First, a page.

Montana Rivers


What to Expect in June

Note: This What-To-Expect is from Westfly's Legacy pages and may not accurately reflect the current fishing at this venue.

June can be good or frustrating--or both--depending on the state of runoff. If it was a high snowpack year or a cold spring, runnoff could still be a factor or even be just beginning. Or it could be over. Or in between. It's an iffy month--learn to deal!

Anglers still need to pay careful attention to river levels and weather conditions, both of which can be monitored via Westfly's river levels and weather pages. Also, pay attention to levels in tributary streams; sometimes rivers are in good shape above the confluence with a major trib, but are not fishable below the confluence. For all of June you should always check with a local source before loading your rig with fishing gear and heading for a river.

Boaters should use extra caution on rivers that are just dropping into shape because there may be hazards in unexpected places. High water will wash cottonwoods and other trees into the river, and you could come around a tight corner and be confronted with a sweeper. Check with a local source to get the latest word on river hazards.

In a "typical" year (whatever that means), nymphs will work best for the first couple of weeks in June, and after that the dry fly fishing should be rolling. Nymphs presented near the bottom usually work best under high water conditions, but sometimes a large attractor dry fly can bring a trout to the surface if the water's moving slowly. If you find yourself on a river with high, turbid water, work the backeddies and the edges near the bank.

The primary hatches this month are salmonflies, golden stoneflies, yellow sallies, a few remnant blue-winged olives, green drakes. Near the end of the month, some pale morning duns might be hatching. Caddis are also a big factor in June, and midges can be important.

If you find yourself on a fishable river that hosts a strong population of salmonflies that haven't completed their hatch cycle, you need to know the state of the hatch. If it's early in the hatch cycle, the nymphs will work best. Salmonfly nymphs are most active at dawn and dusk, so that's when they are most likely to get knocked loose and drift in the current--and when trout will be waiting for them. But that doesn't mean you can't catch fish all day, either. It just tells you when you'll probably do best. Cast your fly below riffles, among boulder fields, and through drop-offs. Kaufmanns Stoneflies, Rocky Nymphs, Rubber Legs, Bitch Creeks--they all work.

When salmonflies are ready to hatch they crawl out of the water and the adult emerges from the nymph, dries its wings, and flies to bankside vegetation where it utters the insect equivalent of "Hey, Baby, Baby." In their relentless pursuit of the opposite sex, adult stoneflies often fall or are blown out of the trees, land in the water, and are devoured by trout.

So if you cast a MacSalmon, Clarks Stonefly, Low Ball Stonefly, Stimulator, or similar fly near shore and just downstream or downwind from overhanging vegetation--especially in the afternoon when the bugs and the wind are at their most active--you may catch a fish.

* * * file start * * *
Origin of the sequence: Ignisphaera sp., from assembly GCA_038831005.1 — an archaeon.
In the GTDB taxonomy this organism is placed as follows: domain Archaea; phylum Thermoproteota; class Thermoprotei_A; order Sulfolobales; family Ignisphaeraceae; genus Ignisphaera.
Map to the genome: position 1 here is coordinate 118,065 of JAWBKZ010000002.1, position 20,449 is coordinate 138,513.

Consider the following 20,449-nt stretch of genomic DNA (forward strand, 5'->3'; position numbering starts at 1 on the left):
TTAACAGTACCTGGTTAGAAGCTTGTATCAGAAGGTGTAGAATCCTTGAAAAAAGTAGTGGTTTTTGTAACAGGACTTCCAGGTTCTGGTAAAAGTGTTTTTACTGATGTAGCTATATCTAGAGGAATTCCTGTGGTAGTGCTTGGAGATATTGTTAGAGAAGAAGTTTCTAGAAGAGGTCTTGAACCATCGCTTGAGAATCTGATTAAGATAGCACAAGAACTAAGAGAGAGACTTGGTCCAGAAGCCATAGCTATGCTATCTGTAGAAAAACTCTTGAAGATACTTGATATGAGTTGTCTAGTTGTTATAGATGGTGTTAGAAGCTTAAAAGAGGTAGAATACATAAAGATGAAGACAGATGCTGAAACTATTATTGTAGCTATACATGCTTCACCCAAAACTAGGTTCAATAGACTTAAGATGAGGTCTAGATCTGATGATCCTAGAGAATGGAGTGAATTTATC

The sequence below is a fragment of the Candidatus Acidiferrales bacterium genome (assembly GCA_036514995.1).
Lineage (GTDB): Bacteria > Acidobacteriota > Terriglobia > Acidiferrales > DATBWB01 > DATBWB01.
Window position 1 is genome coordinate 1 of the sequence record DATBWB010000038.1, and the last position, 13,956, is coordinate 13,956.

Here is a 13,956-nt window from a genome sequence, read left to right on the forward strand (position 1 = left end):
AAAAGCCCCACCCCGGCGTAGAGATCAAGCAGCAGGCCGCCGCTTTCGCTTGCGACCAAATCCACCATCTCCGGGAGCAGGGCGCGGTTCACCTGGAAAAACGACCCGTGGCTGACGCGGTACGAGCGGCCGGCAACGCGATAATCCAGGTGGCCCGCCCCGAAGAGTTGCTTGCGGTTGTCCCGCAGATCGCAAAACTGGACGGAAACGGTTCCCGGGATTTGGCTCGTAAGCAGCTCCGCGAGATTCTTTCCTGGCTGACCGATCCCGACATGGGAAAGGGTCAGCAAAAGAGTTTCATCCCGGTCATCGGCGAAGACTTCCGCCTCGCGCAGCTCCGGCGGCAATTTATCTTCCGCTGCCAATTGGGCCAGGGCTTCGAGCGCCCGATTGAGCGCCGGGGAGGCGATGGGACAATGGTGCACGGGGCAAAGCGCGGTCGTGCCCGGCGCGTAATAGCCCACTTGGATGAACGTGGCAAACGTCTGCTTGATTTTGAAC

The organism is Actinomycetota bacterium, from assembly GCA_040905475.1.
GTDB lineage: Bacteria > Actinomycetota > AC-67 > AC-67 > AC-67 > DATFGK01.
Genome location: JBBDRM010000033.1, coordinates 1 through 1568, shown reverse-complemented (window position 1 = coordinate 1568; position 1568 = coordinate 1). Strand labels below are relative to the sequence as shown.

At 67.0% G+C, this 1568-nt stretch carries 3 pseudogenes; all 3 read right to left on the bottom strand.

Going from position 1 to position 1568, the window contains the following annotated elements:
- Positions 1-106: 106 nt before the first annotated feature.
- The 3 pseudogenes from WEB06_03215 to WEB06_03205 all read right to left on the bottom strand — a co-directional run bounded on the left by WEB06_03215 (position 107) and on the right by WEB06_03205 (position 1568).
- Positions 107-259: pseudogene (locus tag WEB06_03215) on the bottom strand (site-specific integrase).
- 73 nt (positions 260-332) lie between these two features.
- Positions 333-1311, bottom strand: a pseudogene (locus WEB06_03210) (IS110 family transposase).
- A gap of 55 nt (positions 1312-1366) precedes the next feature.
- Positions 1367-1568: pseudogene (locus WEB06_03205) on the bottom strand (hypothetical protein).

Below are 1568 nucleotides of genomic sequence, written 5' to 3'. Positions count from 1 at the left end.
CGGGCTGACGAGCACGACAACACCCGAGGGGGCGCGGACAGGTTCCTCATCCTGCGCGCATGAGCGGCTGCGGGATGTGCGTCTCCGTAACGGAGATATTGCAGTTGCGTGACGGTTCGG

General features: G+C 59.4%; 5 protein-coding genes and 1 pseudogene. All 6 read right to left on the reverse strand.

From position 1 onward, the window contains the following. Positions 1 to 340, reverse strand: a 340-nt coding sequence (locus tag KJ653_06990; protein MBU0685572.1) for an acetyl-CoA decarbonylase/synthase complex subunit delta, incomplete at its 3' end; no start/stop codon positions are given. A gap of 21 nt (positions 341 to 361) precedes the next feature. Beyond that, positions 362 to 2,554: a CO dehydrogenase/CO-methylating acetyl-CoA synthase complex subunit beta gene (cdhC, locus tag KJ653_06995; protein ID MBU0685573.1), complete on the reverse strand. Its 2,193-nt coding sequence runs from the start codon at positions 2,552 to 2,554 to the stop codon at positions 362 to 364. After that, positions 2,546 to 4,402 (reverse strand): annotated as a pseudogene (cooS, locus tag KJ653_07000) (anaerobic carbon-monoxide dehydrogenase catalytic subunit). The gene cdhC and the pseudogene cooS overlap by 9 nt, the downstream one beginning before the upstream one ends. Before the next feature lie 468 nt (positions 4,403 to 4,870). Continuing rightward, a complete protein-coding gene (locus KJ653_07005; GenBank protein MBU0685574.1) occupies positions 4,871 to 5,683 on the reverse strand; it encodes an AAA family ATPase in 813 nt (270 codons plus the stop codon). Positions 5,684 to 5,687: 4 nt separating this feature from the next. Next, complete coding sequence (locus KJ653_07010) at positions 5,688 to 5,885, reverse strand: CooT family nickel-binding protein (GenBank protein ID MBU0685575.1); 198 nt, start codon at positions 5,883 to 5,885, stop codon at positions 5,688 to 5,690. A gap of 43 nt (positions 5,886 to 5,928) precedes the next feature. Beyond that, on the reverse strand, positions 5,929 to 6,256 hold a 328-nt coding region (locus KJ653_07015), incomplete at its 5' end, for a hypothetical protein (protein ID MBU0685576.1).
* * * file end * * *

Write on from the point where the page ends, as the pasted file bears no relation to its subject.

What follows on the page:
Evenings and afternoons are usually the best times for fishing adult patterns. Egg-laying females are the real prize for trout, and egg-laying flights are usually strongest in the evening hours, sometimes right at sunset.

Note that just because the adult salmonflies are out, it doesn't mean trout are taking them yet. Trout are creatures of habit and they can be slow to make the switch from nymphs to adults.

One hint: if you buy your salmonfly flies, buy them early (ideally, last month) because the fly shops only stock-up once and won't re-order until next year. If you wait too long, all you'll find are empty bins or flies that are the wrong size, pattern, etc.

Everything that's been said for salmonflies applies to golden stoneflies, except they follow the salmonflies by about two weeks.

A stonefly that can make an appearance in late June is the yellow sally. Some size 16 patterns should be carried.

Green drakes may be important on some streams in early June. Before the hatch, a Poxyback Green Drake can catch fish when drifted through a run with a slow to moderate current. This fly has a shiny back, based on the fact that top of the thorax of most mayflies gets shiny just as it is ready to emerge. Use this fly before the hatch. During the hatch, use the Green Drake Paradrake or Green Drake Cripple. Wait until a trout rises to a natural insect so you know where it's lying, then cast to that fish. Blind casting will only put the trout down.

Pale morning duns hatch in profusion on some rivers, and while trout get very selective on them, it's not a difficult hatch to match. Often, trout will switch from nymphs to emergers to duns, lingering longer on each stage than most anglers expect. A size-18 Parachute PMD or Sparkle Dun works just dandy when trout are on the rise. On very clear, slow streams you should switch to a CDC Cripple, PMD Cripple, or No Hackle with a pale yellow body. In this latter case you'll probably need to use a 6X or 7X tippet and a downstream presentation so the fly reaches the trout before the leader. No Hackles don't hold up very long; two or three fish, and the fly is too shredded to use any more.

You can might find remnant hatches of blue-winged olives. These late bloomers tend to be big (for a blue-winged olive). A few size 16 and 18 Parachute Baetis, olive Sparkle Duns, or Baetis Cripples should be in your fly box. If they hatch at all, it will probably be on a cloudy day.

Caddis continue to be important. Most June hatches are matched by size 14-16 patterns.


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